The block chain is being taken up by more and more merchants and you will soon see retail stores accepting bitcoin. Some already do, eg microsoft.

Unlike fiat currency, there can only ever be 21mill Bitcoin produced and there are currently around 17 million in circulation. This means no central bank or anybody else can manipulate its value, it is purely determined by us. If we use it it’s valuable, if we don’t then the price will drop.
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Re: Bitcoin

Postby oohahhPaulMillar » Sat Jan 13, 2018 9:20 am

JimCP91 wrote:
oohahhPaulMillar wrote:
blooey wrote:Bitcoin, and crypto in general is a bit of a bubble :P Even on the off-chance crypto currencies win out, it's very unlikely to be bitcoin: too many technical problems with it...

[youtube]https://www.youtube.com/watch?v=bBC-nXj3Ng4[/youtube] Excellent explanation of how bitcoin works, albeit a tad technical.

Basically, a bitcoin is a unique solution to a very, very complicated mathematical question. Complicated enough, that only about one new solution is found every 10 minutes.

There's an electronic notebook (the blockchain/ledger) that holds the history of all bitcoin payments ever made in it. The electronic notebook that people believe to be true, is the one with the most pages in it.

To add a page to the notebook, you need to find a new solution to the very complicated maths question mentioned above. Adding a page gives you that code as a bitcoin. It's easy to check a solution is correct, once you've found it.

Once you have a page in this notebook, you can charge people to write their payments to it, since there's only limited space on a page (room for 1 million-ish letters). This is the transaction fee, and that's why it's so expensive to pay someone in bitcoin ($30 per payment, no matter how small).

Then some even more complicated maths is used to prove who is whom. Everyone has a "private key" and a "public key". They encrypt their transaction with the private key, which only they know. Using their public key, you can then decrypt it, to prove it was them. You can't encrypt thing with the public key, so it's impossible to spoof.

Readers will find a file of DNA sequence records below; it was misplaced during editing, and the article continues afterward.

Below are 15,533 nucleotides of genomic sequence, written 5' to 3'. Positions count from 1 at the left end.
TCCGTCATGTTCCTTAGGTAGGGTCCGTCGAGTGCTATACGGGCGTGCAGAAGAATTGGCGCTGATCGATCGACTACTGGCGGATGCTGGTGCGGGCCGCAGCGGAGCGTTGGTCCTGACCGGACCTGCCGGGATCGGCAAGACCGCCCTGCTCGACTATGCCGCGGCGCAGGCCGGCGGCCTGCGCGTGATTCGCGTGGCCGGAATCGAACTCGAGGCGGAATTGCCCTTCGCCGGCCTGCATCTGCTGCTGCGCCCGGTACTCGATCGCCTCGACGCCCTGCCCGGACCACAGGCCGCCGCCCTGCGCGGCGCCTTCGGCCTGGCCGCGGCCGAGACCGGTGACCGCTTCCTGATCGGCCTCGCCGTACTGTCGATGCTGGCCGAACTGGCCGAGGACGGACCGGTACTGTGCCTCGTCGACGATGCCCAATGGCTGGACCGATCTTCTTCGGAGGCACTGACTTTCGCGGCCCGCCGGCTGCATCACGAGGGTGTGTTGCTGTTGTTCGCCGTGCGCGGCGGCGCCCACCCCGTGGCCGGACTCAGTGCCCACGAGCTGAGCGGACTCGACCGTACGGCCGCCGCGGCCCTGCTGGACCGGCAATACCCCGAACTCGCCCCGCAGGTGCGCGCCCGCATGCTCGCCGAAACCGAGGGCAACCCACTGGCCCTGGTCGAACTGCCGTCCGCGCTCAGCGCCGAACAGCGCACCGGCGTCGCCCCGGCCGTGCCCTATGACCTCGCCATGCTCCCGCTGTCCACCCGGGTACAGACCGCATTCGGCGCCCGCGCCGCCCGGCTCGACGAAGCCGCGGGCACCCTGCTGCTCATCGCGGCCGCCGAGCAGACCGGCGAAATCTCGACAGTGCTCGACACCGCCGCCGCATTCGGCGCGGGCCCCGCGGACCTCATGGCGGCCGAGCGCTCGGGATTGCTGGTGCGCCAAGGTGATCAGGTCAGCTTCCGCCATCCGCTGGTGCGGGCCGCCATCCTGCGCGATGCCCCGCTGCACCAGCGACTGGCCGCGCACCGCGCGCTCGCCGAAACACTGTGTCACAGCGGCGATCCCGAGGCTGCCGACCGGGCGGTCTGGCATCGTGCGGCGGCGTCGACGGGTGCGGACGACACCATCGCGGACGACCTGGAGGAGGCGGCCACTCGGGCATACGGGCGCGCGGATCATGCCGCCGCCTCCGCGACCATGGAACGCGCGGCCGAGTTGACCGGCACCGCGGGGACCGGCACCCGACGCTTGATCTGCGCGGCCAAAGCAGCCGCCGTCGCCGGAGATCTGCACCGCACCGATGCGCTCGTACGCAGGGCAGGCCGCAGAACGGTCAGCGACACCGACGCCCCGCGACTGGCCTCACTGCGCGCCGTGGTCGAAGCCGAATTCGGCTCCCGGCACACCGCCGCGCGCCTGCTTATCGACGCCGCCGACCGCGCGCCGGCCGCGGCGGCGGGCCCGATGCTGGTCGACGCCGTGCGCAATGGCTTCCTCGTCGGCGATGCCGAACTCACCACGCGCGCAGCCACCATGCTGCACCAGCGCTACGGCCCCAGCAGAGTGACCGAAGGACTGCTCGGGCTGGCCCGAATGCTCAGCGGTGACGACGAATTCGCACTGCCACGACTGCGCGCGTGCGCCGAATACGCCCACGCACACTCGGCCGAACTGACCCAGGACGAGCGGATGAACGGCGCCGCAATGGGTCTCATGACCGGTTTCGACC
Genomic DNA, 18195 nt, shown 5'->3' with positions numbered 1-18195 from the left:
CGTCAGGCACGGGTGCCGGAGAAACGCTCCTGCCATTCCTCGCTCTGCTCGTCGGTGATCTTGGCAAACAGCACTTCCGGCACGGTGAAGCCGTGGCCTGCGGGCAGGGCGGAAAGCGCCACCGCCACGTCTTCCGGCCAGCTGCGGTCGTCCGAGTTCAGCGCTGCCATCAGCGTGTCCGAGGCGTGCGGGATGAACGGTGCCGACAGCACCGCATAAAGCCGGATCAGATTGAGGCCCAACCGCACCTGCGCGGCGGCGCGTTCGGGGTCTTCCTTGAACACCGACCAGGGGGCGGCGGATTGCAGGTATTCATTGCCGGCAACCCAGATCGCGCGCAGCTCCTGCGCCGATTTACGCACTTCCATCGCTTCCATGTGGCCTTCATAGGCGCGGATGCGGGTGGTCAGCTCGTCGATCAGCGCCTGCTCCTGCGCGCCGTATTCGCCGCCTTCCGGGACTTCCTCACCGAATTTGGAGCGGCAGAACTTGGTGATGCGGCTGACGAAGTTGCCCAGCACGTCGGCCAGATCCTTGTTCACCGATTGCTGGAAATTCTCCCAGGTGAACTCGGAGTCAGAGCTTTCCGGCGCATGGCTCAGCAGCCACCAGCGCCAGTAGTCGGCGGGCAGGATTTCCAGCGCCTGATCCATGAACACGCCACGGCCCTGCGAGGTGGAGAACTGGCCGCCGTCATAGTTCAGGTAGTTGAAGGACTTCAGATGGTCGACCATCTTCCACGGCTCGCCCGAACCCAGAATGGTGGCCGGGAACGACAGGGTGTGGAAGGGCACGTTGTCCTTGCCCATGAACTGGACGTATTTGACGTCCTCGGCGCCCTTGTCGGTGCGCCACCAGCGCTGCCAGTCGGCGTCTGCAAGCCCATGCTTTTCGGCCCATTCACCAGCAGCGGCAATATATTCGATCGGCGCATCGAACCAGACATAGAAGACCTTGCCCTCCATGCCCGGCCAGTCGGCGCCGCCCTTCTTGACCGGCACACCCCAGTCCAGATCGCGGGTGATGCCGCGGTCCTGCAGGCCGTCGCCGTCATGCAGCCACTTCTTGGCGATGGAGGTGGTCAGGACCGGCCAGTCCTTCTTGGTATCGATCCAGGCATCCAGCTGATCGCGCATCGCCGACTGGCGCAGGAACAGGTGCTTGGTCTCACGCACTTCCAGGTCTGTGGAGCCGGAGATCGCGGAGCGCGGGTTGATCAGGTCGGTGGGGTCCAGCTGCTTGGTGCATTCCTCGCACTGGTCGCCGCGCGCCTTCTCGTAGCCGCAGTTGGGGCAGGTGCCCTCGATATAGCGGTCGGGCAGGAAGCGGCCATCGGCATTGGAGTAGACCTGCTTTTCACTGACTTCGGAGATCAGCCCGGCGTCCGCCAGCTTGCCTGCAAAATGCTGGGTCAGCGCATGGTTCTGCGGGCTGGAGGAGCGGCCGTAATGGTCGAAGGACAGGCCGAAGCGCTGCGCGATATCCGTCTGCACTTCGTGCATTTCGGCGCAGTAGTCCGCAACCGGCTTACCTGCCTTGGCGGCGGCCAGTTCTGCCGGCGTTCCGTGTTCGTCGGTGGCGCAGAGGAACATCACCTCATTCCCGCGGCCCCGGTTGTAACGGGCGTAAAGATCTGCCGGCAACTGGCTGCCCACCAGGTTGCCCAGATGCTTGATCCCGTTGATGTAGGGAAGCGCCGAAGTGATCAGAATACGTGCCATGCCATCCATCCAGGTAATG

So I'm guessing I can't go into Marks and Spencer's and buy a bitcoin over the counter and when I go down my club tonight if I try to buy 4 pints of lager they won't except payment by bitcoin either then

Thanks for trying to explain it, much appreciated, but I still have no idea what a bitcoin is...think I will stick to BT shares!!!


Simply Bitcoin is an online currency made for purchases. It’s prices it’s totally determined by supply and demand. The more people using the coin, the high the value it is.

The block chain is being taken up by more and more merchants and you will soon see retail stores accepting bitcoin. Some already do, eg microsoft.

Unlike fiat currency, there can only ever be 21mill Bitcoin produced and there are currently around 17 million in circulation. This means no central bank or anybody else can manipulate its value, it is purely determined by us. If we use it it’s valuable, if we don’t then the price will drop.


So who first came up with the idea of a bitcoin?? Surely someone just didn't think it up and start selling something that cost him/her nothing..has no tangible value and is not regulated in anyway??
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Re: Bitcoin

Postby Wolfpac » Sat Jan 13, 2018 11:04 am

Can somebody answer me these simple questions, I'm a novice.

1. If I wanted to invest £500, how would I buy the bitcoins

2. Could I sell my coins for a higher rate and maybe make 1000 x my initial investment, heard people have in the past?
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Re: Bitcoin

Postby dogfound » Sat Jan 13, 2018 11:14 am

Wolfpac wrote:Can somebody answer me these simple questions, I'm a novice.

1. If I wanted to invest £500, how would I buy the bitcoins

2. Could I sell my coins for a higher rate and maybe make 1000 x my initial investment, heard people have in the past?



1...no idea..
2...as said many times by mr zodiac...its a risk , their value will only keep going up so long as people { like yourself } keep buying them today for more than they were worth yesterday.
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Re: Bitcoin

Postby Einstein » Sat Jan 13, 2018 12:06 pm

3.5k invested current profit is 12.5k and none of it through bitcoin. Bitcoin is one of hundreds of CryptoCurrencies and happens to be the so called leader as it has first mover position. It is not a day to day currency because the transaction costs and times are so high.

You have to know what you're doing or you can lose a lot!!! There isn't a helpline if it goes wrong!!!

Bitcoin is a decentralised currency that can't be manipulated by governments. People say it's not backed by anything... If it's not then go an get some, it's difficult, expensive and needs specialised equipment to mine... Sounds like gold.